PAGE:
JOHN WICK

As a simple exercise in pulpish revenge cinema, “John Wick” is efficient and stylish, rattling off genre conventions with aplomb. If one is looking for a bit more than that, Chad Stahelski’s movie will not provide it. But why not be satisfied with what it does bring to the party?

Like Robert McCall, played by Denzel Washington in the recent misguided reboot of “The Equalizer,” the titular character here is retired from a career of violence. And like McCall, he’s grieving over the death of his wife (Bridget Moynahan). But Washington’s character was a former CIA operative, a heroic type. Keanu Reeves’ John Wick is an antihero, a onetime legendary contract killer who abandoned the life for domesticity. And even now, he has no desire to return to his old trade, preferring to bond with Daisy, the loving Beagle puppy his wife arranged to be delivered after her funeral. (A reference to “Blondie,” perhaps?)

What changes his mind is an assault on his house by hotheaded Josef Tarasov (Alfie Allen, a suitably odious little snot), the son of Russian mob kingpin Viggo (Michael Nyqvist), for whom John once worked. Josef doesn’t know who Wick is, of course—he merely wants to appropriate the guy’s muscle car, a ’69 Mustang. But when he and his chums rough up Wick, steal the car and—gasp!—kill his dog, that pulls John back into the fray. And when he’s on the prowl, no one, and nothing, is safe, including great expanses of background scenery, like a glass-filled bar that’s pretty much devastated during one particularly prolonged sequence in which Wick dispatches a small army of Tarasov henchmen while on Josef’s trail. A church that serves as Viggo’s vault is another site that suffers a good deal of damage from Wick’s campaign—as does its corrupt pastor (Munro M. Bonnell), who’s in league with the mobster.

Along the way to the inevitable showdown—or series of showdowns, actually—other colorful characters appear. The most notable, after Viggo—played suavely by Nyqvist, with an undercurrent of menace just below the surface—is Marcus (the ever-reliable Willem Dafoe), a sharpshooting old colleague of John’s whose motives in the ensuing mayhem remain mysterious for a while. But there are also Avi (Dean Winters), Viggo’s yuppie aide-de-camp; Aurelio (John Leguizamo), a chop-shop owner in league with Viggo; Perkins (Adrianne Palicki), an ambitious femme fatale; and Winston (Ian McShane), the owner of the Continental, a hotel catering to professional assassins whose premises are off-limits to any violence—a rule that cannot be broken with impunity. All have their moments, but it’s McShane’s tongue-in-cheek turn that will certainly elicit the most smiles among genre aficionados.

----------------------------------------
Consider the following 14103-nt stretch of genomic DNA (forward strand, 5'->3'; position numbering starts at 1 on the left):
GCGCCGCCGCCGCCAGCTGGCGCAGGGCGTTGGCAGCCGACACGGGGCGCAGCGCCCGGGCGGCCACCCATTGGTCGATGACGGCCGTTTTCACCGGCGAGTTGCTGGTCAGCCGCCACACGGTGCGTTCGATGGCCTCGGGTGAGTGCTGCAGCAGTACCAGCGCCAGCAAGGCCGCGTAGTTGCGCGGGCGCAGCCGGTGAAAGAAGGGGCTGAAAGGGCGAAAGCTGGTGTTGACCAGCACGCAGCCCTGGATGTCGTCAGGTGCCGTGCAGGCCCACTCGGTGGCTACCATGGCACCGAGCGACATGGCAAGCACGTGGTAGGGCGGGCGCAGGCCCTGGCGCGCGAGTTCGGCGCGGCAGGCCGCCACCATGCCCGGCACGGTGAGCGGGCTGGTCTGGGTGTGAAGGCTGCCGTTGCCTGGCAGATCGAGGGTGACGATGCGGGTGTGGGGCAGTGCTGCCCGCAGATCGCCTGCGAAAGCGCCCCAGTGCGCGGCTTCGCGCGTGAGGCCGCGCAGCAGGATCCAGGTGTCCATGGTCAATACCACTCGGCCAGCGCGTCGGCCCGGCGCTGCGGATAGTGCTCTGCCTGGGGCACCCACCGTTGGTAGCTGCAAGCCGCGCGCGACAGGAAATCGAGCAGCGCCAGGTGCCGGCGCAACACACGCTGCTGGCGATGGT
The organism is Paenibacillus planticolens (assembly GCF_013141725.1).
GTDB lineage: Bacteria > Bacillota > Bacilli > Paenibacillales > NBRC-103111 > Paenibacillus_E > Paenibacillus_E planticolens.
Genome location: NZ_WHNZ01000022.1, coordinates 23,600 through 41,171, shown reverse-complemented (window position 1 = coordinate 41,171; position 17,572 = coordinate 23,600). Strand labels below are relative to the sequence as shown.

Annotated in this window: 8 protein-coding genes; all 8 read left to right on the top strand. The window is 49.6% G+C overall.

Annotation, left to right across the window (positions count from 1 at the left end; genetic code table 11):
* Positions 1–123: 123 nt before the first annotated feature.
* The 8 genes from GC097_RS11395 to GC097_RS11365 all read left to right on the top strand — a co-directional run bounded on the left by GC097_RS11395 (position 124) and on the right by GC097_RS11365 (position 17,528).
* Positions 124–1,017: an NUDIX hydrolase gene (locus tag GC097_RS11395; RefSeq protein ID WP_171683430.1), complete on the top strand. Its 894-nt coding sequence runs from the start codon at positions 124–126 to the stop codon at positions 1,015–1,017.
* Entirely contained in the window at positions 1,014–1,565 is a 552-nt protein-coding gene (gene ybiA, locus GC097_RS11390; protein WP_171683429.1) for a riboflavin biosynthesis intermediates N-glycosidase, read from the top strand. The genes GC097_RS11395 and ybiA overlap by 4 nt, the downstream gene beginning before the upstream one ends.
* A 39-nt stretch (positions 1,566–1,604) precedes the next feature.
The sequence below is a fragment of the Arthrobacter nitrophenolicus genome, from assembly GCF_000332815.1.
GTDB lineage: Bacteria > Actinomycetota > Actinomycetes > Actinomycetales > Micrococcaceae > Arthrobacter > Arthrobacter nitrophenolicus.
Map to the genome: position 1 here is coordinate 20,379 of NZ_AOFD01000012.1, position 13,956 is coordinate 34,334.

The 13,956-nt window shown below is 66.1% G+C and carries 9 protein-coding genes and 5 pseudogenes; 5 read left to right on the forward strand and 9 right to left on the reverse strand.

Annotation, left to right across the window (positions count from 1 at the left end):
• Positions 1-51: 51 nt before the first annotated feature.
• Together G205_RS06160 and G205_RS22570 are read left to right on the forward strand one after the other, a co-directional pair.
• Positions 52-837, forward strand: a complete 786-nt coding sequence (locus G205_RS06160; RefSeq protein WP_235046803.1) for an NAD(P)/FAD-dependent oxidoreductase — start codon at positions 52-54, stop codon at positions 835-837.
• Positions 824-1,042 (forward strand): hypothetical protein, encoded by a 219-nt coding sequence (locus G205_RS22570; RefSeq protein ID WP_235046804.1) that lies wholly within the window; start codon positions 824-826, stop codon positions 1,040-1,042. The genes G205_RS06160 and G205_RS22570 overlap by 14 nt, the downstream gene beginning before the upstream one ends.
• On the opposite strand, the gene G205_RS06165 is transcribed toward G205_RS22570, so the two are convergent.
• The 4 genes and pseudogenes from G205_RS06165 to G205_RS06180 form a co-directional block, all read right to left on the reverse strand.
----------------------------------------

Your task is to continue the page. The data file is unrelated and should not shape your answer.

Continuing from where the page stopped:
There really isn’t much to the plot of the movie, which consists merely of Wick breaking open his hidden stash of weapons and grimly tracking down Josef while dealing with all those who either have been hired to protect him or are trying to collect the handsome bounty that Viggo has put on his head. But Stahelski and Reeves carry off the really important elements of the movie—the action set-pieces—with considerable skill. In an era when most such material is served up haphazardly, with jerky, hand-held camera shots and whiplash editing, they, working closely with cinematographer Jonathan Sela and editor Elisabeth Ronalds, choreograph the motion carefully, so that you can actually see what’s happening even if the topography isn’t always entirely clear. The best comparison among recent films of this type is probably to “Drive,” which displayed a similar sense of coherence and elegance in composition. The result may seem a trifle sedate to some action junkies, but it has the virtue of limiting the likelihood of headache or nausea among viewers.

And the picture isn’t merely a success for the first-time director, an erstwhile stuntman who’s worked a good deal with Reeves in the past. It’s also a nice return to form for the actor, who frankly hasn’t had much luck as a leading man on screen since the original “Matrix” and whose best work (like “The Gift” and “Street Kings”) went pretty much ignored. Wick is a part that fits him perfectly, not exactly one-note but fairly close to it, and giving him space to brood without requiring him to recite much dialogue (never his strong suit). This will probably restore in great measure the iconic status that Reeves once enjoyed, at least among genre-movie fans, and which misfires like “47 Ronin” failed to rekindle.

“John Wick” brings to mind the old sexist observation that a ruffian once made about a thin but pretty girl. There isn’t much to it, but what there is, is choice.